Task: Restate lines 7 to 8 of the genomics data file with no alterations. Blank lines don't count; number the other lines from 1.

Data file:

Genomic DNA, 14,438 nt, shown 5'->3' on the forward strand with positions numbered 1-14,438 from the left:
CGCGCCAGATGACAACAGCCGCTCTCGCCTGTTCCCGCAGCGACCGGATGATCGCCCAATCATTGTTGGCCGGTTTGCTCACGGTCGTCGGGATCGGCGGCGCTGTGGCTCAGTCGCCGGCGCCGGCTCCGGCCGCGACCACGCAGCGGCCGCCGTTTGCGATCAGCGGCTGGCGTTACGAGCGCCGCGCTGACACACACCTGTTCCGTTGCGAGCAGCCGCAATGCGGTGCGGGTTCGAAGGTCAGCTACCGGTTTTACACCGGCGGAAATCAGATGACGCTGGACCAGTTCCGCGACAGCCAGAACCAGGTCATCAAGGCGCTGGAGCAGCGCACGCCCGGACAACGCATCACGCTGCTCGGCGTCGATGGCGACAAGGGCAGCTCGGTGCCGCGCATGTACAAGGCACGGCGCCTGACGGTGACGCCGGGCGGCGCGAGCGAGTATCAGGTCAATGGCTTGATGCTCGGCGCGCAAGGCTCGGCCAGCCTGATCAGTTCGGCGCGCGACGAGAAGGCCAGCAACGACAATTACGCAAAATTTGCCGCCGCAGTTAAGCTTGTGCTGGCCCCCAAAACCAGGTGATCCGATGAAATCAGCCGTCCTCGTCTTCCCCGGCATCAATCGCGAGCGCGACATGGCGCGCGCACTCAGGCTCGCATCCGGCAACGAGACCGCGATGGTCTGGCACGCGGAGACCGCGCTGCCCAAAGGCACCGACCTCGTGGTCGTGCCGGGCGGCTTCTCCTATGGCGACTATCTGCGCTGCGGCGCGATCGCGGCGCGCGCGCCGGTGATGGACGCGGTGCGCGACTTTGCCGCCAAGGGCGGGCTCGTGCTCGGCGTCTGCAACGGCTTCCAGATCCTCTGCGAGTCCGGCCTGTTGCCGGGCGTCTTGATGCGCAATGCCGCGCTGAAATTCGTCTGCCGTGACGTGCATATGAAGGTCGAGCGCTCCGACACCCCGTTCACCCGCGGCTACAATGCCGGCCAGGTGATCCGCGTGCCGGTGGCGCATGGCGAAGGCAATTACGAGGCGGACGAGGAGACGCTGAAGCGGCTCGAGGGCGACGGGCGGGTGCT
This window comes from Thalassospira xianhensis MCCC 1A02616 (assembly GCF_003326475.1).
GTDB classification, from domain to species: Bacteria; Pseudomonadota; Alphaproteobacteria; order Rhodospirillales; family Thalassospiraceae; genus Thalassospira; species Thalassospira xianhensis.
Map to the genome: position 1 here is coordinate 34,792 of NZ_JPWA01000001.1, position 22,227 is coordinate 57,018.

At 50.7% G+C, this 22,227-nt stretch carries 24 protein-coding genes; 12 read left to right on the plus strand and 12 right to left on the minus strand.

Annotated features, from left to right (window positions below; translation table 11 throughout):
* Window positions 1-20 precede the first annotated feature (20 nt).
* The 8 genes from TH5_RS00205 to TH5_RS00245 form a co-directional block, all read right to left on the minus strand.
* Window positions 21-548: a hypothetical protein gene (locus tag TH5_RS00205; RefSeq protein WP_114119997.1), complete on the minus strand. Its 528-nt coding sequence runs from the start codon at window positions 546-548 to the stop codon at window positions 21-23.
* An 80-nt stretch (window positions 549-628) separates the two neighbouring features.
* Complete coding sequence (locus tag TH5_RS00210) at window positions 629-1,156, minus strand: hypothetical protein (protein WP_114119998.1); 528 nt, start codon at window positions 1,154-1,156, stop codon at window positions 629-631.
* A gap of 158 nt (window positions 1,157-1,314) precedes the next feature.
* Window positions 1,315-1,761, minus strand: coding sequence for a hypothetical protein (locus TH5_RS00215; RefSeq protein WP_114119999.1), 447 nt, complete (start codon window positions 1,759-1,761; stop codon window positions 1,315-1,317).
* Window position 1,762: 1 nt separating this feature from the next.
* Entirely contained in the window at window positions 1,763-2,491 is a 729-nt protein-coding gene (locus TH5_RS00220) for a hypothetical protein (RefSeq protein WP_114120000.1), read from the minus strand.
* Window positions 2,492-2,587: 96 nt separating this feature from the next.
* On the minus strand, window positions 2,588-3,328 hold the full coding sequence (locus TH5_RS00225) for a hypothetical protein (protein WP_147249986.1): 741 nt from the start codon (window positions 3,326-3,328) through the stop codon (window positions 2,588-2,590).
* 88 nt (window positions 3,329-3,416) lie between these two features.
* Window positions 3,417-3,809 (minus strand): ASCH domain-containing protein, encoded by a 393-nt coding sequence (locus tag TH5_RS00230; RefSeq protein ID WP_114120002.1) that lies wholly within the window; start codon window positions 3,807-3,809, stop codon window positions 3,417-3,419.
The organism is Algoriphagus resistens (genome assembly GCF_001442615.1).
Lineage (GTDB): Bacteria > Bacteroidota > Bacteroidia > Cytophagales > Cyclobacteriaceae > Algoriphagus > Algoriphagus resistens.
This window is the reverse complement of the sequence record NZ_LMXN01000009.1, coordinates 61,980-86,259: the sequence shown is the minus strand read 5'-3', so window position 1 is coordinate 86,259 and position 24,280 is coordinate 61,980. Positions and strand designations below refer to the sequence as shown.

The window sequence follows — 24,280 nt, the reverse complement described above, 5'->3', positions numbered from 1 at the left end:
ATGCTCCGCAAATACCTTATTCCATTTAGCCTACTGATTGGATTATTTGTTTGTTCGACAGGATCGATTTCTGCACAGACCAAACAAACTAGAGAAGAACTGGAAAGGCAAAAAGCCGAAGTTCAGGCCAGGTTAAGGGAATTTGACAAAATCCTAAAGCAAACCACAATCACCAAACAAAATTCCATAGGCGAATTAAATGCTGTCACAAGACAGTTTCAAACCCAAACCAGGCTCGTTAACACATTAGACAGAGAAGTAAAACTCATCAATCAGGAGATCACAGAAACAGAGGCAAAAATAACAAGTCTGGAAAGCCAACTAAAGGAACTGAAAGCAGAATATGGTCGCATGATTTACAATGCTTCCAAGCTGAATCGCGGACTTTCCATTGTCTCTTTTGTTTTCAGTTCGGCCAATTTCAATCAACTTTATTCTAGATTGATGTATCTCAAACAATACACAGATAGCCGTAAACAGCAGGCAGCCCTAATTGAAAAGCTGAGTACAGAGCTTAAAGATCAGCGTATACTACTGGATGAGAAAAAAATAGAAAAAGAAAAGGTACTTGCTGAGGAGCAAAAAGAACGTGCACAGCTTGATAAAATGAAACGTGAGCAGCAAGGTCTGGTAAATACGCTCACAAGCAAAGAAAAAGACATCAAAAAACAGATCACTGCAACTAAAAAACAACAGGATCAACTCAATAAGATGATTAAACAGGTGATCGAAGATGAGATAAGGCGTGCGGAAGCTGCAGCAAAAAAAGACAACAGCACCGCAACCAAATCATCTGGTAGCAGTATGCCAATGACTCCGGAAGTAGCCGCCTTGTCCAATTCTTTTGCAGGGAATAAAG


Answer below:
Annotated features, from left to right (window positions below; translation table 11 throughout):
* Window positions 1-20 precede the first annotated feature (20 nt).